I think there are many, but the bit that struck me the most is, and we can roll our eyes in the city, but its true. India has about 300 million illiterate people. It’s a fact. So for these illiterate people, 20 years ago, can you imagine them using the Internet? Can you imagine them using the computer? No. If you are illiterate, you are cut-off from the world of the Internet. And now you can see, and I have seen, rural, illiterate women pick up the phone and say “mujhe taj mahal dikhao” (show me the Taj Mahal) and it shows them. But it is very cool that someone who is illiterate, and not an English speaker can use the Internet in this way and see videos that were inaccessible earlier. For some people it is a mystery, they don’t know how to use it, and they are intimidated by it. For some people, it is integral, so as with anything you’re going to get a wide spectrum of stories.
One of the things you mentioned during a recent session with Manu Joseph was how surprised you were to see that the technology reinforced Indians’ idea of Indianness. Could you explain what you meant by that?
When I saw young Indians using smartphone dating apps – Tinder and Truly Madly, I thought these Indians were going to become very westernized. By the way, a lot of these people were from small towns. I thought they would all become Americanised, and I was wrong. They were all searching for a partner on Tinder or Truly Madly, they were filtering for Marwari community and Gujju community, which surprised me, and then what really surprised me was the astrology. I didn’t realize how big a community this was for so many people I met for Truly Madly. They had to share each other’s charts and made sure it matched. And this was something that made no sense to me because I see astrology as something that is of the previous generation. My misconception, and maybe I am too westernized, and maybe Indians care a lot about astrology, but it is a big business online in India now. There is a huge app market that has hundreds and thousands of users apparently. A lot of astrologers are moving online. Young Indians clearly, despite modernizing and westernizing in certain ways are also retaining core traditional Indian values, which surprised me in a good way.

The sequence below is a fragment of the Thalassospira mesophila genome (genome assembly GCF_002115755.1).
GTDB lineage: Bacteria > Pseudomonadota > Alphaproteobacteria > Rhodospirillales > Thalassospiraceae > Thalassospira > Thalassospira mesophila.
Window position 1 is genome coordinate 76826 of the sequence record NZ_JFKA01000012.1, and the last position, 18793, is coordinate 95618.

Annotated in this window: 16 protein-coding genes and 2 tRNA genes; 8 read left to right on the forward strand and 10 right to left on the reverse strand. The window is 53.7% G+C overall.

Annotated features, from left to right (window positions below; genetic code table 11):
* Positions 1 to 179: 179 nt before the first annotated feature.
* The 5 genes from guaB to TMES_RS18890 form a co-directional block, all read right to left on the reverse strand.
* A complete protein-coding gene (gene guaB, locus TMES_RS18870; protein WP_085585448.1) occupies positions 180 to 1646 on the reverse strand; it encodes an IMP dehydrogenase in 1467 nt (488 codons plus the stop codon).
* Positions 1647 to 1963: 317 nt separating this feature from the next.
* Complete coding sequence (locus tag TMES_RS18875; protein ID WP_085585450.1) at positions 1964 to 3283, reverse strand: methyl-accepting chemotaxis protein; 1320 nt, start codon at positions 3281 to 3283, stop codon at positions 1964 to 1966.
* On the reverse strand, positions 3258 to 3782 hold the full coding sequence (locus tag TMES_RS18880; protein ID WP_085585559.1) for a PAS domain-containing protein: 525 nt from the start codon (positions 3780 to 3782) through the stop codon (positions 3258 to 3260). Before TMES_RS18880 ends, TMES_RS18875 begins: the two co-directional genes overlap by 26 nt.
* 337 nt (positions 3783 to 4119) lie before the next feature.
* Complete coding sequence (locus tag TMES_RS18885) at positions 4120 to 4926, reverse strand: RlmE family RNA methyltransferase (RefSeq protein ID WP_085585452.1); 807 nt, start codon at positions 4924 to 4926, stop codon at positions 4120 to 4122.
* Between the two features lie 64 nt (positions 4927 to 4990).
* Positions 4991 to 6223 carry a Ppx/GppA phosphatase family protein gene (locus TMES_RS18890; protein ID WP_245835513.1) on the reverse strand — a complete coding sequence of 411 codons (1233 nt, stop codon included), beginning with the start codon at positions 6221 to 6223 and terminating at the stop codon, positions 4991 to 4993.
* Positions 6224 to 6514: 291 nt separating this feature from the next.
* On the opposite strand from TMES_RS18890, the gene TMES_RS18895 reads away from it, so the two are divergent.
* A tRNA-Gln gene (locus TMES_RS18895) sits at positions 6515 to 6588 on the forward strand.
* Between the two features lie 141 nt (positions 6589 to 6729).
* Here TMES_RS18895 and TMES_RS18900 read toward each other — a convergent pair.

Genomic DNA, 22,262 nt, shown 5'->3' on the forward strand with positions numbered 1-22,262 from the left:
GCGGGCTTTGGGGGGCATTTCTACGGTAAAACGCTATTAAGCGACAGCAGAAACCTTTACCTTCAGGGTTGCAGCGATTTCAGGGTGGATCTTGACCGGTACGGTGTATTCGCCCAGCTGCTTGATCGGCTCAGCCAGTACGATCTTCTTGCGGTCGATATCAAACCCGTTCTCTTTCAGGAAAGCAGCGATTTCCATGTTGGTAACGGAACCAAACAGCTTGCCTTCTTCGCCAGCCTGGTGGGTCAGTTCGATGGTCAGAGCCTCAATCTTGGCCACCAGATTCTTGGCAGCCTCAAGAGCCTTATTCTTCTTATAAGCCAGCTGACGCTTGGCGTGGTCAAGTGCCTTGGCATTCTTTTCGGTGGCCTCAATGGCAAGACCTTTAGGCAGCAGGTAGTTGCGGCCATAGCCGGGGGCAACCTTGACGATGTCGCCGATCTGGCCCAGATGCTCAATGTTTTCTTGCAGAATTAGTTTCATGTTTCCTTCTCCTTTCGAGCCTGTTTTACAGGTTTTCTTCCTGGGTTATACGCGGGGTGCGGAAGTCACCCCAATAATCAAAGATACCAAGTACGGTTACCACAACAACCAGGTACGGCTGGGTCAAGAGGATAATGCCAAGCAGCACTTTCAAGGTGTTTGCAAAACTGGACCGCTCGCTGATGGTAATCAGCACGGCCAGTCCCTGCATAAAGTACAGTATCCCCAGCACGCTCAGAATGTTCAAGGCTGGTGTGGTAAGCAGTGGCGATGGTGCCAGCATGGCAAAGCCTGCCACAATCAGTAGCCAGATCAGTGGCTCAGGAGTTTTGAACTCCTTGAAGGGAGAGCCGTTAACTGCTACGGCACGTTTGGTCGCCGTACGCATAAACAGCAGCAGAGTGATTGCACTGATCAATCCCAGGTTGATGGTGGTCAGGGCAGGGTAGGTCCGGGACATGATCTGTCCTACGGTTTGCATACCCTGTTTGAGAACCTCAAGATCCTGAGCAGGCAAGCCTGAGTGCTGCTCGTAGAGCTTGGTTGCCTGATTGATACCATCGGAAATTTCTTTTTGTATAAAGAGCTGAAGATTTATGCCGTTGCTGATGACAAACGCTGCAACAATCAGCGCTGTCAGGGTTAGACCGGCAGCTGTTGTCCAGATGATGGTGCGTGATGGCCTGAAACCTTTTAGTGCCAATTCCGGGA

Do you think smartphones can democratize India?
It can help in certain ways if it allows freer information, if it allows people to fact-check each other more which is a classic no ullu banoing story. It can help in ways but is becoming increasingly clear that smartphones divide us too. They polarise the debates, create echo chambers within which we have our own silo-ed conversations. It can spread fake news; it can spread rumors. It can be a vehicle for revenge porn. It can be all these things that may not have direct connections to democracy but have severe implications for society and the running of society; so I hesitate to weigh on a good vs. bad kind of debate. I just think as with all inventions — electricity, TV, the car; it can be used for good or bad. The phone could be used in a variety of ways – it’s a tool, a missile, a weapon, an opportunity. You can use it the way you want to. It certainly is an opportunity, and it certainly is transforming India.
How much of this expansion do you think can be put down to packages from operators as compared to the availability of affordable smartphone?
I think the Indian Internet story right now is because of a confluence of events. One is very cheap smartphones, which is both Indian makers like Micromax and Chinese like Xiaomi. Two is the mobile, the cell towers which have gotten better than ever before. Three is globalization because all of this would not have happened in a way unless the world had been more globalized. Four is the rise of the Indian Middle Class and the ability for Indians to spend money on these things. Five is the Indian economy opening up and their being companies like Reliance which have a lot of money to spend. Reliance has poured in 36 billion dollars. You need to have that money to spend it. This is probably the only Indian company that has spent that kind of money, why? Because they have a big revenue coming in from the petrochemical business and the refinery business. So that too is a new thing. So when I say that it is a confluence of events, it is all of this happening at the same time.
Where do you think India is heading with all this?
I am cautiously optimistic. And that is the whole book. I am mostly a reporter. So most of the book is character sketches, stories from far-flung parts of the country, and I want to tell stories. I should also add that this isn’t a tech book. This is a book about India. About where the country is headed, the opportunities it in front of them. I’m positive about India and its opportunities, but I have mentioned several times in the book that there are several problems ahead. I think India has a fake news problem it is not dealing with, media literacy problem that is not being addressed, unfettered access to pornography. I’m not for banning porn but I do think not sensitizing people to it and not talking about it is a problem. I think the Internet shut down is a massive problem.
But net-net, I’m cautiously optimistic for India.